|Ready to climb again along the Matterhorn Cutoff.|
|Warmer is better for finding flowers.|
After the ford, I am climbing up under the cover of trees and it is nice again. It looks like I am not the first along this trail this season as there is one set each of hoof prints and boot prints. I find myself sloshing through a bit of stream as a precursor to the second ford shown on the map. It should be easier than the first because it only has the water from the smaller part of Matterhorn Basin, or so I think until I pass the last few trees and get a look at it. I am standing on a small island between the water coursing down the trail and massive white water rapids. A little way upstream is a narrow hole in the green where the trail exits the water. The churning, rushing water that courses over a steep cascade just to my right. All I can see within the water are a couple large rocks. I take a breath and step into it. The water is much faster than in the other fords. I try to take a step forward, but am not sufficiently stable with just one pole. Falling forward, I grab for the one thing visible in the water, the first large rock. The cold water rushes over hand and forearm, but the only thing I can think about is the speed and pressure of it all. Now I have the stability to inch my feet forward. The second large rock is handy for my other hand and so I grab it and crawl a little further. The speed of the water is less as I get closer to the other side. Another step, and I can stand, although I now only have the one pole for stability again. With tiny steps, then little steps, the water slows and worry drains. A medium step and one last step to the bank finish the crossing and I am certain the most dangerous thing I did today was not climbing a mountain. The horse and hiker prints both continue on the other side.
|Ford this. The trail is the break in the bushes directly ahead.|
The trail leaves the shade and climbs rocky grass. From the other side, I saw trail over here heading toward the cascade of the other creek and wondered where it was heading. Maybe a waterfall I could not see from the other side? I leave the trail and cut up toward the other trail I saw. It has a wide bed and water bars, probably another old road turned trail. Below it, the cascade is impressive, but there is no waterfall as hoped. Heading back along the trail, I find another "closed for restoration" sign with an unneeded trail sign. This is probably the old, and to my thinking right now, much safer route for the Matterhorn Cutoff.
|Matterhorn Creek cascades and a system of springs that are quite interesting, although not very visible from the other side.|
|Looking down and out of the valley to the area where the day hikers start.|
Heading up, the trail splits and one piece heads down into another ford. It is a lot better than the last one, but still surrounded by churning water. Flat meadow is just above, so I take the other trail that looks a little less likely to be correct. I am having none of that ford if there is a better one. I head back to catch the trail out of the ford after finding a better one only to find it downright difficult to follow. There are occasional hints that I am on the right track until a snow drift where there is probably a turn. The prints from the others go along the side of the snow up the hill, but I choose to cross. As I wander along the hill, enjoying the waterfalls coming off the cliffs to the north, I have to admit I have lost the trail. The map indicates somewhere above, and eventually there it is.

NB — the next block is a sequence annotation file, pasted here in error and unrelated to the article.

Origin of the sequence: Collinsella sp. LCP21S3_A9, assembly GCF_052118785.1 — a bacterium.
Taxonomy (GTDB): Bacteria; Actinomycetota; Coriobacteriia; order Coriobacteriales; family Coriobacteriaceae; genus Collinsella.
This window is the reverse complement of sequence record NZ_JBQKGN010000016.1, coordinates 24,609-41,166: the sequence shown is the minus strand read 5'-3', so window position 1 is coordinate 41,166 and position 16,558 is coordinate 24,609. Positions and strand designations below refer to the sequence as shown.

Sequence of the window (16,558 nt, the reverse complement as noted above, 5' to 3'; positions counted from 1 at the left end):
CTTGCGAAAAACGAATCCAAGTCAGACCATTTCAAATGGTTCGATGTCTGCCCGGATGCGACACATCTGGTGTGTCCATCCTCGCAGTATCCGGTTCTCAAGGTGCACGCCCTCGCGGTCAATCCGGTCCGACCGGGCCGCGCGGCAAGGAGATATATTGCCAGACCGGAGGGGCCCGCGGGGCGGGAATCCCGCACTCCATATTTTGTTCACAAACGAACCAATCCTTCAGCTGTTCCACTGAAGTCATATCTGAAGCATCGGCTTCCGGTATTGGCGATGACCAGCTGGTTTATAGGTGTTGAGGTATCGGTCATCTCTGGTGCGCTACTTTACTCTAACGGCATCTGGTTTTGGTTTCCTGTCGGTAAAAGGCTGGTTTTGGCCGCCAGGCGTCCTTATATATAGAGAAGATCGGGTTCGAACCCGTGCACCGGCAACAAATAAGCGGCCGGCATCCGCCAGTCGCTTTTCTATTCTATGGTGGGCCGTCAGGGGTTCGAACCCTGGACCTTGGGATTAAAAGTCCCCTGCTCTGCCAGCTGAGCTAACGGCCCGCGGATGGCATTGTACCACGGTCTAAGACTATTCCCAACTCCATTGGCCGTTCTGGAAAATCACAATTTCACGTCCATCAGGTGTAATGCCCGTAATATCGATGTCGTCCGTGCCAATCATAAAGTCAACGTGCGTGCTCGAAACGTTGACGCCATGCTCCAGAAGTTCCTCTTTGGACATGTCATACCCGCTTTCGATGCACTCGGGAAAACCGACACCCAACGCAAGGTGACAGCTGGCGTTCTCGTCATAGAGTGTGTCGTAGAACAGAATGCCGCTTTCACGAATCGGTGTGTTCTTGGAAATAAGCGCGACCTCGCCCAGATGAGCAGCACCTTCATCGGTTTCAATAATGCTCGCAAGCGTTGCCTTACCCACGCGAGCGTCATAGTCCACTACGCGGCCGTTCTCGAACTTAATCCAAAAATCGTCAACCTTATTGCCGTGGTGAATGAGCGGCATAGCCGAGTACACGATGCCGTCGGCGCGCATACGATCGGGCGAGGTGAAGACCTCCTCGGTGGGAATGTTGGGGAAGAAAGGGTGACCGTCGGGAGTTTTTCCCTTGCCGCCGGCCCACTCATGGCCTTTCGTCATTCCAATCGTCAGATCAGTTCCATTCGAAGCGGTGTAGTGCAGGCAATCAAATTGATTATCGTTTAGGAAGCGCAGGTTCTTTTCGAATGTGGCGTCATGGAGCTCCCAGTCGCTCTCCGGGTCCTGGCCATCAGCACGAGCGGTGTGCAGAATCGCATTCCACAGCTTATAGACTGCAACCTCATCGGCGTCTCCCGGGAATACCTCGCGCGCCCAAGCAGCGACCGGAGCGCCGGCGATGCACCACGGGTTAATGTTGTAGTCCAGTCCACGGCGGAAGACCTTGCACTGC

|A couple of the waterfalls.|
|Those same waterfalls, now with Wetterhorn Peak behind them.|
The snow is frequent and short, but I get to experience post holing to my hips again, this time with a full pack. It is even less fun, as is turning around to see my map, which had been tucked into my belt, sitting out in the middle of the snow field. Retrieval without the pack is not so bad. I can see the Wetterhorn Basin Trail vanishing into a huge snow field on a steep east facing slope. Happily, that is not the planned route. There seems to be trail coming up from the south sooner than expected, but I keep to the uncertain braided trail and find a couple signs buried in the snow at a low saddle. Clear trail follows out of it, until a small stream crossing.
|Still on the right trail.|
|Looking down Mary Alice Creek.|
The boots had came from somewhere else and the horse went somewhere else. The only prints I have to follow now are from elk, and they go up the nearly vertical side of a snow drift. Well, the elk seem to know, so with a little kicking, I am 30 feet up an ice wall. The drift has piled up behind a clear hill and the top of the hill is marked with another wilderness sign. More posts mark the trail as it drifts down through meadows in Middle Canyon.
|Reentering the wilderness and right on track, somewhere there under the snow.|
|Following the posts down Middle Canyon.|
|Rocks along the south side of the canyon.|
There is an established campsite by a creek as I lose the trail in some trees again. The only problems with it is that it is a little hard to get to the water and it has a few standing dead trees right next to the main camping spot. I drift down into the trees a little and find a spot that is flat and looks safe, then looking around for a way down the short cliff, find the trail crossing the creek just above the camp. It seems it all works out eventually.
Continue reading: day 5
©2015 Valerie Norton
Posted 15 Aug 2015